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A challenge is issued in the independent feature film “Neither Wolf Nor Dog.”

A Lakota elder summons a white author from a thousand miles away to help him write a book. When the writer balks, the elder taunts, “I called and you came. If you are too small or too weak, it is too late.”

The moment captures the essence of this drama, which is based on the award-winning novel by Kent Nerburn. In the book, Nerburn uses his own name as the fictional author who is invited to write the elder’s story. In a life-mirrors-art moment, the author appealed to Scottish filmmaker Steven Lewis Simpson to bring his story to the big screen after it stalled in Hollywood for almost a decade.

The feature-length film has earned high praise from audiences and critics alike. “Neither Wolf Nor Dog” opens Friday, June 30 in Missoula. 

Simpson said in a telephone interview that Minneapolis theaters have had multi-week screenings, unheard of independent film in the hot summer season of blockbusters.

“We’re opening in multiplex theaters in Arizona and Oklahoma. It’s surreal; it’s this magical thing that is happening.”

Simpson said the film ended up being a six-year journey for him because it was self-funded with help from fans and friends.

“As it turned out, the key thing is I was crazy enough to do it,” said Simpson, who has been making films for more than 20 years.

Simpson's most well-known project is the documentary, “A Thunder Being Nation,” the story of Oglala Lakota living on the Pine Ridge Indian Reservation. It was that film and “Rez Bomb,” the “rez thriller” as he describes it, that established Simpson's reputation among Native Americans for taking the time to get the story right.

"Neither Wolf Nor Dog" is based on Nerburn's award-winning book. In the film, Sweeney plays an author character with the same name, though it is a work of fiction.

The most important character in “Neither Wolf Nor Dog” is the elder Lakota man. To portray him, Simpson found the perfect actor — who was 95 years old when he worked on the film. Dave Bald Eagle died before the final edits were done, but he was able to see it in a rough-cut screening with family and friends.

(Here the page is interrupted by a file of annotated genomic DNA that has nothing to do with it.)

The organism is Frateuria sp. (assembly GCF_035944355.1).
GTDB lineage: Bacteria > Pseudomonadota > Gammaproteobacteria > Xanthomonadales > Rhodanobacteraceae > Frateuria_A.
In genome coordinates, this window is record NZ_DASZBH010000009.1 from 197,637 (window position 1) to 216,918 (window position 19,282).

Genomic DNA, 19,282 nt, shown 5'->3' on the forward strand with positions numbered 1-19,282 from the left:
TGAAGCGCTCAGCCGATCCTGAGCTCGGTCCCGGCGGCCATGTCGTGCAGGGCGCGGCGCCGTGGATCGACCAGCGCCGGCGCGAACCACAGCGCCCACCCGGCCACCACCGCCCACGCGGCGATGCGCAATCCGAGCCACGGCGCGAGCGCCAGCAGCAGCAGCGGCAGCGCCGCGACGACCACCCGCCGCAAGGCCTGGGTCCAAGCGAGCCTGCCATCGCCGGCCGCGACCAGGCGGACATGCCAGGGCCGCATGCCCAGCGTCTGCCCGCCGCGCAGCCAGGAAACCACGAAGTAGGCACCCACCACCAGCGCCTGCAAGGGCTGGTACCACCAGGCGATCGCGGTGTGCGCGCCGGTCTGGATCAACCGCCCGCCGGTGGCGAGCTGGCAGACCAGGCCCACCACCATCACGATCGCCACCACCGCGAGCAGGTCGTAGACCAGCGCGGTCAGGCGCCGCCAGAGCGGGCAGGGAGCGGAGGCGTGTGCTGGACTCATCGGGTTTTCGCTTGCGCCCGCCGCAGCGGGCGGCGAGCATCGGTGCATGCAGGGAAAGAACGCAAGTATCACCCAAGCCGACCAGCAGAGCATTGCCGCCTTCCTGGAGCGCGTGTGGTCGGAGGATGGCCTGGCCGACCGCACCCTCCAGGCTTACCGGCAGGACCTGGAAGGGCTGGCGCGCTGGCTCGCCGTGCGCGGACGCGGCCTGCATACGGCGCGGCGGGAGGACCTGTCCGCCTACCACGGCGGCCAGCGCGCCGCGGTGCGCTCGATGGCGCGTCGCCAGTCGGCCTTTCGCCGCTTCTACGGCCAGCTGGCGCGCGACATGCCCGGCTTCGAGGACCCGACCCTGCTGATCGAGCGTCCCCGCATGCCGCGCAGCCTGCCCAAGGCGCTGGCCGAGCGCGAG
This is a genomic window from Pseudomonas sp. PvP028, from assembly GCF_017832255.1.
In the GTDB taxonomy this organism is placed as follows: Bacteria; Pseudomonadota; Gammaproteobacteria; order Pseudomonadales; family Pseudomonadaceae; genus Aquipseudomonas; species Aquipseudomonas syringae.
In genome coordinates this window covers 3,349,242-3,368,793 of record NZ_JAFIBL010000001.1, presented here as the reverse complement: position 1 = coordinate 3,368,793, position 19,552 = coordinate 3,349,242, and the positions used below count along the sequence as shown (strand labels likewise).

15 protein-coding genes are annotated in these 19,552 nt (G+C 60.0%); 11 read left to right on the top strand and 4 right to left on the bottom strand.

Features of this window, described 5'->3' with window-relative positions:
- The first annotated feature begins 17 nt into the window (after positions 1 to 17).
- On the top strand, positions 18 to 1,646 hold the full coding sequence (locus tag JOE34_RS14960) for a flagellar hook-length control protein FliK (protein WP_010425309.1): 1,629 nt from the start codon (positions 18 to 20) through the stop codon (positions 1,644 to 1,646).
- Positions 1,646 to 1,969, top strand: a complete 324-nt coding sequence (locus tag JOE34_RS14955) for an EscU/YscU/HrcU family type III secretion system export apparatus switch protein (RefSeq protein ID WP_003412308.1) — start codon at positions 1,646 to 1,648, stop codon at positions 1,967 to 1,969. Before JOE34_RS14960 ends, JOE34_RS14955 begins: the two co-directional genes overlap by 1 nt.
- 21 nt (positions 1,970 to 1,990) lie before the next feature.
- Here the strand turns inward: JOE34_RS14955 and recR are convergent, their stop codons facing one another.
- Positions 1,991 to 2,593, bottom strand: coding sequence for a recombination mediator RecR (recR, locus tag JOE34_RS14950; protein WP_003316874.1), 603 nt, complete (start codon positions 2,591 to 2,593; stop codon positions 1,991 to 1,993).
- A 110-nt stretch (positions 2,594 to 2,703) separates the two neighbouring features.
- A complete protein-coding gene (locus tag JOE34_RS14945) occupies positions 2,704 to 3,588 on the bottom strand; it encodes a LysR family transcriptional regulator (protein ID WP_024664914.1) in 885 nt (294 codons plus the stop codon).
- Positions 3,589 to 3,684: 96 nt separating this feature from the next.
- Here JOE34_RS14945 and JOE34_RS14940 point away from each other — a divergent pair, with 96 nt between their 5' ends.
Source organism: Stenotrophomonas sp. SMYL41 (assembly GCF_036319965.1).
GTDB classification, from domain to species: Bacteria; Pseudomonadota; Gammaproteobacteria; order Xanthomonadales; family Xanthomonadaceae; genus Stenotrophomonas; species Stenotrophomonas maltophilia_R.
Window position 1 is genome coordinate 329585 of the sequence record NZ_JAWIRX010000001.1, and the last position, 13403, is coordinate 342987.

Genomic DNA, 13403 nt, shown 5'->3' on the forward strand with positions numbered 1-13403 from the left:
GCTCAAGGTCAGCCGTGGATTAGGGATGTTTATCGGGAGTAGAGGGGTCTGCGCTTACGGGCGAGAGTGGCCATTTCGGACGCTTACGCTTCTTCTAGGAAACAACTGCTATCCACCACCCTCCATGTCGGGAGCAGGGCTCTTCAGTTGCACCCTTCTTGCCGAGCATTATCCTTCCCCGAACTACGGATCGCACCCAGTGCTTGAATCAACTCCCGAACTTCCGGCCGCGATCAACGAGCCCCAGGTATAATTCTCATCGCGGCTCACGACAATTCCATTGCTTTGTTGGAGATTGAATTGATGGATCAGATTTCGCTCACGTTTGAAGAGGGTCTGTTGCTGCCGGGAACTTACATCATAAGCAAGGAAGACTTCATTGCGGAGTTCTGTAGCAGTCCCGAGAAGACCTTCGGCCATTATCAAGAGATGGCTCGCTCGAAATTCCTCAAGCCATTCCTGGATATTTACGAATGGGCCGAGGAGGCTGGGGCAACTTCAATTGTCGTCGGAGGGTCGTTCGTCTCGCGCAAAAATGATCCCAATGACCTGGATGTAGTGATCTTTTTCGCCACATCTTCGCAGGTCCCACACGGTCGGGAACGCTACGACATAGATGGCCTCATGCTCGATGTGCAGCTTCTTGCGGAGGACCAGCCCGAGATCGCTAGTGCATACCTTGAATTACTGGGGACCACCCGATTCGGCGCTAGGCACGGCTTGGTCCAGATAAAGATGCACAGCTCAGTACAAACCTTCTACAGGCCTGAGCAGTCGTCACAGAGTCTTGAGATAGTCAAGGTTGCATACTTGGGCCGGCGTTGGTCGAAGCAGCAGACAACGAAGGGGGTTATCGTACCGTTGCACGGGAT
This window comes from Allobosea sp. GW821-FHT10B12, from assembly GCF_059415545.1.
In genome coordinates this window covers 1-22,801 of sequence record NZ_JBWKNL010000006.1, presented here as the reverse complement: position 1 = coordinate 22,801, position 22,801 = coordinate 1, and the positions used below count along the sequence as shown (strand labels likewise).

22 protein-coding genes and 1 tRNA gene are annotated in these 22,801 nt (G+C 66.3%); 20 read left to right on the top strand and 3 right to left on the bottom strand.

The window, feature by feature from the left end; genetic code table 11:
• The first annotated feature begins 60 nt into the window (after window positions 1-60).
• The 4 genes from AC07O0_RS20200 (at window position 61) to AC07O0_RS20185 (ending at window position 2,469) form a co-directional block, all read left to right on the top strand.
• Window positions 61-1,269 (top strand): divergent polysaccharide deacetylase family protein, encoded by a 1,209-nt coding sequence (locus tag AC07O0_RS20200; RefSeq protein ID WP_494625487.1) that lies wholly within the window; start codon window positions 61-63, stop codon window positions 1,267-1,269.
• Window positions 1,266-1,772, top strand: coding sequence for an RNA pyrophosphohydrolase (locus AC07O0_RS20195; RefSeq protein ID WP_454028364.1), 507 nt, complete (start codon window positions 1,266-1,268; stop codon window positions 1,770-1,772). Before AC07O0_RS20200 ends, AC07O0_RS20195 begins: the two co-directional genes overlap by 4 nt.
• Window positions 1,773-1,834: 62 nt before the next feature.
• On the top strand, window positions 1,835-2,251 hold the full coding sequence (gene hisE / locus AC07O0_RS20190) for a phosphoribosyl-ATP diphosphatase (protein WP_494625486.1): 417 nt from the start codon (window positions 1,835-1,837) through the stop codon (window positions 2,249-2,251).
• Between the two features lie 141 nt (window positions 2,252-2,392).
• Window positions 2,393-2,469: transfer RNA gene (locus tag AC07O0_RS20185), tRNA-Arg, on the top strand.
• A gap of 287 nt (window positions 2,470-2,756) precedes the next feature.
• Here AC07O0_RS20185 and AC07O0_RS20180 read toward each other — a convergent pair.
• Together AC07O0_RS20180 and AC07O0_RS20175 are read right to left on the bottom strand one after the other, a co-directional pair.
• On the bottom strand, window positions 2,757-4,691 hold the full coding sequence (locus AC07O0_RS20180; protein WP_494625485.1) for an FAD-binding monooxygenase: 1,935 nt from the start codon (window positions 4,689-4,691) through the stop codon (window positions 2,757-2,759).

“Dave was a well-known character in the Dakotas. He rode in the parade in Deadwood for 70 years and was much loved. With Dave, he was more the character than even the character was.”

Some of Bald Eagle’s ancestors had been killed at the Wounded Knee Massacre, and Simpson made the bold decision to stray from the screenplay, which was written by himself and Nerburn, and let Bald Eagle improvise in a powerful climactic scene at Wounded Knee.

“That moment almost fuses the best of documentary and the best of fiction. The audience, when they listen to him, their hearts are wide open. He’s 100 percent real and we are standing with him. That’s why the film is resonating with so many people.”

Simpson said Bald Eagle’s character reminds audiences of a magical grandpa, a glorious figure that defined an era.

“He’s gone, everyone from that era is gone. It makes the film culturally historic.”

The filming was done over 18 days and the production schedule revolved around Bald Eagle’s energy level. Simpson did not know at the start of filming that Bald Eagle had been using a scooter to get around because it was so difficult for him to walk. Yet he walked on his own in all of his scenes in the film.

Filming was hard on him, but Bald Eagle never complained. In between takes, Bald Eagle would sit with his wife in their car with the heater on.

“Every time we filmed at Wounded Knee, it’s like he drew a power that wasn’t there on other days. Dave had a remarkable life, but this is the most incredible thing he did.”

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